Gregor Czisch, a German academic at the University of Kassel who developed the concept, claims it would cost €45 billion (£40.5 billion) to build. The numbers add up, he insists, and all of Europe’s electricity supplies could eventually be harvested from the wind, water and the sun.

Such dreams of renewable energy certainly catch the imagination but for Britain, which generates just 1 per cent of its electricity from renewables — the least in the European Union after Malta and Luxembourg — the gap between ambition and reality seems particularly stark.

The truth is that, despite the Government’s talk of a green energy revolution, Britain’s renewable energy industry is in crisis.

About 40 per cent of the UK’s power stations were built before 1975 and urgently need to be replaced. But the combined impact of the credit crunch, falling oil and coal prices and the weaker pound now threaten to hold up wind projects just as the UK has raised its commitment to green electricity.

“The economics a year ago were already tight but the cost of capital and the foreign exchange movement have made it much harder,” says Sarwjit Sambhi, director of power generation at Centrica, one of Britain’s Big Six power companies, which is trying to build a 250 megawatt (MW) wind farm off Lincolnshire, big enough to supply 170,000 homes. “We are not going to make investments below our return on capital so my goal will be to spend as little as possible until the economics improve,” he said.

In last week’s Budget, the Government announced incentives designed to bolster investment in huge offshore windfarms and ensure that Britain hits its target of raising the share of electricity produced from renewable sources to 35 to 40 per cent by 2020.

So will they work? Not according to Jim Skea, director of the UK Energy Research Centre. He has just undertaken a big research project into how the UK can slash its carbon emissions by 80 per cent by 2050. “In none of the scenarios we looked at were renewables picked up nearly fast enough to meet the 2020 targets,” said Professor Skea. “It will be a big struggle. We are not spending nearly enough.”

Wind power, easily the most economically attractive form of renewable energy in the UK, remains hugely expensive when compared with gas and coal.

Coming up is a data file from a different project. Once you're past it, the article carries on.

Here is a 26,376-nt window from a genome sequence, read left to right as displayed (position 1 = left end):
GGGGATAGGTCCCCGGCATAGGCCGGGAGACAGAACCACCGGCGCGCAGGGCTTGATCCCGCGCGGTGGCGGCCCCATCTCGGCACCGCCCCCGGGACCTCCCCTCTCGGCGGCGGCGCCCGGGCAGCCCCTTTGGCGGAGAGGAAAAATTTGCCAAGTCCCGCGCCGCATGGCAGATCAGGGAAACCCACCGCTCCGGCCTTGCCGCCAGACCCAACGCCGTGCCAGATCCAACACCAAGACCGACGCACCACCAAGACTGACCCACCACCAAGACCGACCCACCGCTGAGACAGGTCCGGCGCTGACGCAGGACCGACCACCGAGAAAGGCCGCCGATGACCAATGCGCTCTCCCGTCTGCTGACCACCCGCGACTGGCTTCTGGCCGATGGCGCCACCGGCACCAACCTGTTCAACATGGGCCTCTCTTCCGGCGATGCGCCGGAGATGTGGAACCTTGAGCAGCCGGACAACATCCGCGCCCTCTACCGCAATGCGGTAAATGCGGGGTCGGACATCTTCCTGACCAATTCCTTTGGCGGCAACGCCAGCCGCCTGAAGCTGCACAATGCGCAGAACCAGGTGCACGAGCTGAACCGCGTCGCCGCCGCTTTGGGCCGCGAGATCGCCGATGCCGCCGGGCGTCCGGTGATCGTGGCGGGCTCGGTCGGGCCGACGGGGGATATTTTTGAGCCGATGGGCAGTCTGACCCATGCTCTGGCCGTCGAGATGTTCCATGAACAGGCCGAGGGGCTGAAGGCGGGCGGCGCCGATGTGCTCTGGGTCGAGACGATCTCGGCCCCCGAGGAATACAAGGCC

A recently approved gas-fired station in Pembroke will cost £1 billion and will be the largest in the UK, producing 2,000MW. It would cost six times as much to build a windfarm of similar capacity.

While a strengthened subsidy regime and up to £4 billion of extra funding from the European Investment Bank (EIB) announced in the Budget are welcome, Professor Skea believes that far more radical action will be required, including huge increases in research spending to accelerate the development of better technology, and a dramatic rise in the price of traded carbon emissions, up from £13 presently to £200 a tonne.

But that is not all. Sceptics scoff that wind, wave and solar power are inherently unreliable. A solution could lie in back-up gas and nuclear plants and a far smarter grid that includes technology to balance the load at moments of reduced supply.

This could range from sophisticated centralised networks right into homes, where chips embedded in non-essential appliances could force them to switch off for brief periods as and when the grid demanded it.

Such technology exists but it is a world away from today’s grid, some of which dates back to the 1930s, and it will require vast investments and sweeping regulatory change to accomplish.

Until Europe’s governments grapple with the fine detail of these issues, the Continent’s dreams of a supergrid and a future free of fossil fuels are likely to remain in the realms of science fiction.

Ultimately, according to Professor Skea, an international deal at the UN climate talks in Copenhagen in December will be critical to achieving the political momentum required to achieve all of this.

Nevertheless, the BWEA’s Adam Bruce remains upbeat: “It’s certainly a challenge but these problems are not insurmountable. The more renewable energy you create the less it costs. People focus on the upfront capital cost but not the longer-term benefits.”

Source - The Times